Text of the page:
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Advantage, free to air?

By , agencyfaqs! | In | February 22, 2002
As cable operators black out pay TV on prime time, will it affect media planning?


For the cable operator to strike back at established media companies is hard.

But he is trying to do just that. By pushing pay channels off the prime band -a strategy that is quite viable in India's cluttered, technologically backward, television channel market. Up against him, companies that want to go pay are banking on a combination of technology, viewership loyalty and reach.

One of the major victims of the strategy is STAR Plus, which has borne the brunt of the cable industry's ire for its attempts to introduce the concept of pay television in the country. According to the survey results of Media Reach's OTS Update, STAR Plus, which in November 2001 was available in 90 per cent of the TV households in Mumbai, was available only in 43 per cent of the television households in January 2002. Similarly, Sony has fallen from 64 per cent prime band availability in November 2001 to 37 per cent by January this year.

Cable operators are planning to hit the pay channels where it hurts most. The Hinduja backed InCable in Mumbai, and Seven STAR, another cable operator network, have shifted STAR Plus and Sony to the mid- or UHF band (beyond 471 MHz) which is not as accessible as prime bands. "Prime band availability is one of the crucial reasons that enable these channels to charge premium rates for advertisement slots. By denying them access, we are in effect cutting into the reach of the advertising on these channels," explains Rajesh, a cable operator based in Chembur, a Mumbai suburb.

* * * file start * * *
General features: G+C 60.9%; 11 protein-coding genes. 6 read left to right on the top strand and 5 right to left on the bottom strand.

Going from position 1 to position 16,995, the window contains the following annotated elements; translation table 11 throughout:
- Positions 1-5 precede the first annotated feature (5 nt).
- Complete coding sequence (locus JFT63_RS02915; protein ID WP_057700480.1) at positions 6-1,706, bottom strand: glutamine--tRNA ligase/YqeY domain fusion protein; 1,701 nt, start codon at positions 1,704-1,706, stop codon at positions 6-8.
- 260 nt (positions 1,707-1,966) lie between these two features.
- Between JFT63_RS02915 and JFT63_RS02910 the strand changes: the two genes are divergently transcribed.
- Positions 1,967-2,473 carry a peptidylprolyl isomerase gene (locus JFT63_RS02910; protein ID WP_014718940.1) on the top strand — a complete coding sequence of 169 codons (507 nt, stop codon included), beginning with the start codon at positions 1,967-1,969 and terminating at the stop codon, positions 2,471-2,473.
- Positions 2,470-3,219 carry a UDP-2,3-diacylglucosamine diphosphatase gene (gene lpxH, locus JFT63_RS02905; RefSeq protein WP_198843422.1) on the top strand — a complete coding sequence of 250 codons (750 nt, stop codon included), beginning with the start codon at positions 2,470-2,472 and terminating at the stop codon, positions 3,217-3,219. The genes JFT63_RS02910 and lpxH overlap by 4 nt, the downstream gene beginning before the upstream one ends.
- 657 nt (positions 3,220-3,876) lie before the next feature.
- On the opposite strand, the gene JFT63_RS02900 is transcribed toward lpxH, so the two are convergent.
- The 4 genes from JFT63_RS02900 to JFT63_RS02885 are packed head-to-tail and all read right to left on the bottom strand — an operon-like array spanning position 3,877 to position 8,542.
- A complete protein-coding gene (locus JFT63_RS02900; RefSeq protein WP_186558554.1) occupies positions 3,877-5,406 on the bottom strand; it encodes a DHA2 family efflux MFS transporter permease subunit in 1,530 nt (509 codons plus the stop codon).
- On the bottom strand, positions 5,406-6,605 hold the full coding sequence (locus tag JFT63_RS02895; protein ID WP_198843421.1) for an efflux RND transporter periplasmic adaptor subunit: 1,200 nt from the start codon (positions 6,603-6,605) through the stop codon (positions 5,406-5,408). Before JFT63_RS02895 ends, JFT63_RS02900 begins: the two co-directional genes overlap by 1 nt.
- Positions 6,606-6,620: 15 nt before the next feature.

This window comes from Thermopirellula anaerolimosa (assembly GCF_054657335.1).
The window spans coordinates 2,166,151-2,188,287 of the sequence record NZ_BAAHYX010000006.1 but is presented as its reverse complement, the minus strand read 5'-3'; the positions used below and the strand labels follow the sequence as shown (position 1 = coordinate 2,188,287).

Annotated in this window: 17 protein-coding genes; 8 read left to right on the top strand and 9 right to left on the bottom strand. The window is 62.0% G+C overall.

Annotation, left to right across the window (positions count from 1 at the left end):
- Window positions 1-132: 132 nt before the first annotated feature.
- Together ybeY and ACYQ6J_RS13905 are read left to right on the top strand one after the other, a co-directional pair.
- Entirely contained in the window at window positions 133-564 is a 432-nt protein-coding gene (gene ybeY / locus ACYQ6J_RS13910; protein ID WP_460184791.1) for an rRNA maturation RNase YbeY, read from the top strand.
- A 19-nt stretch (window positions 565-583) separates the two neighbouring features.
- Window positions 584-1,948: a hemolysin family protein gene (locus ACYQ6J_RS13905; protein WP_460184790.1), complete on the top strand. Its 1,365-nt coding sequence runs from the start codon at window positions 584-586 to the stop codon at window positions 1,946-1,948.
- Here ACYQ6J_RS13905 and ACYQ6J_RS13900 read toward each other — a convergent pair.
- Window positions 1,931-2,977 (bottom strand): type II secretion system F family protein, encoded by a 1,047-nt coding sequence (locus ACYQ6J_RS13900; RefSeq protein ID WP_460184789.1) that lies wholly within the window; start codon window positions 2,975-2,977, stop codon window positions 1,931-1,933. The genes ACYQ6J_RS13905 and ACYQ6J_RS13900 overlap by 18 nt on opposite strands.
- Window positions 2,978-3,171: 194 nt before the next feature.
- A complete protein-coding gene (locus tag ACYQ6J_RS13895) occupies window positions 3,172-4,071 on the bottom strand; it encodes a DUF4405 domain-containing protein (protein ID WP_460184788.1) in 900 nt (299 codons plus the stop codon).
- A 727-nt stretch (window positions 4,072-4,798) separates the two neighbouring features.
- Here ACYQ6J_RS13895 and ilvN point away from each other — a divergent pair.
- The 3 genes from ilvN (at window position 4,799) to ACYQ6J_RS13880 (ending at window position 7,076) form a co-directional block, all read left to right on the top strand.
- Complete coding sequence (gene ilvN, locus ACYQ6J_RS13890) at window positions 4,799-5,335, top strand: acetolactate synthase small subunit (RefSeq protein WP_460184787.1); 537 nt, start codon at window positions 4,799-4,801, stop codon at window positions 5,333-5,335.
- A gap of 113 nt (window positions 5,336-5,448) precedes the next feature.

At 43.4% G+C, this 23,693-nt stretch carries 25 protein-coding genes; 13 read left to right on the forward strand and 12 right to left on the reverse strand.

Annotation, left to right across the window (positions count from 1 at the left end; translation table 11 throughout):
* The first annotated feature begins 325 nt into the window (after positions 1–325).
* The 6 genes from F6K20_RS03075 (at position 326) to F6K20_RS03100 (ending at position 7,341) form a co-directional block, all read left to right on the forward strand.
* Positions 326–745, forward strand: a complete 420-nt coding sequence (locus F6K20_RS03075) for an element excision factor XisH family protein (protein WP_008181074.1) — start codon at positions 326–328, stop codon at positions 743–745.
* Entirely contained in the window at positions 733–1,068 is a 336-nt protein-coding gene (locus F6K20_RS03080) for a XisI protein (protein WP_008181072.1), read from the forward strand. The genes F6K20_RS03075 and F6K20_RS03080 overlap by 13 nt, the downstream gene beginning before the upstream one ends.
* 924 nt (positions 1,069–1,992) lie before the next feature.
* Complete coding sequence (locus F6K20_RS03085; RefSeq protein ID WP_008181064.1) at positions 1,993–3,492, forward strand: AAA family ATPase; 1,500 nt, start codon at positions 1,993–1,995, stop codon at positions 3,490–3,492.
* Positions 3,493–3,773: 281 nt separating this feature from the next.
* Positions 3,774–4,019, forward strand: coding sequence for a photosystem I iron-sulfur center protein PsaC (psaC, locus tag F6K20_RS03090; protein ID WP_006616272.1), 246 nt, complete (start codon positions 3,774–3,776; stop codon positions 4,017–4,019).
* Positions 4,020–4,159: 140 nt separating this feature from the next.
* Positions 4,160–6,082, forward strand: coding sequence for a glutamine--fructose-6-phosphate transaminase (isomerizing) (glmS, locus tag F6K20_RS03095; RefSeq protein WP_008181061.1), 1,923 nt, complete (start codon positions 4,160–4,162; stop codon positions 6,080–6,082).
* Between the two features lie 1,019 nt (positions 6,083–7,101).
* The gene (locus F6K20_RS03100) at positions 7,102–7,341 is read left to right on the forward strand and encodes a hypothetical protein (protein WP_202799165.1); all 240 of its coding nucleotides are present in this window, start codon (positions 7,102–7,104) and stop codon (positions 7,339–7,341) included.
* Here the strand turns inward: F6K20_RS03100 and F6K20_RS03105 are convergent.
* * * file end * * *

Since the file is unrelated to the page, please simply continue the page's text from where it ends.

In a city like Mumbai, crucial to any media planner, with its 2.9 million television homes, or 10 per cent of the market, the strategy could be damaging, as agencies may not be willing to pay huge rates for limited reach. According to industry estimates, of the 70 million television homes in India, 36 per cent have B&W sets with just 12 channels, and 24 per cent have pre-1996 colour television sets that can accommodate just 16 channels. Only 40 per cent are cable ready, allowing for more than 70 channels.

Thus, only 12 channels are universally available - those that come in the prime band (48.25 MHz to 62.25 MHz and 175.25 MHz to 224.25 MHz). Of these, four go to DD by law, two to the channel operator's own channels, one to such services as pagers etc, and three to the most popular pay channels - usually, STAR, Zee and Sony, and two are decided on by the cable operator. Now, the cable operators are cutting the pay channels out, and hoping that media planners, discouraged by lesser reach, do the same.

That is because media planners have to work within tight budgets. A senior media planner based in Delhi explains how this budget is allocated. If the budget is Rs 1 crore, around Rs 70 lakh goes to a prime channel (say, STAR), Rs 15 to Rs 20 lakh to the southern channels, and it is the remaining Rs 10 lakh that the other channels get to fight over. And free-to-air channels have banked on their greater frequency of reach to sell.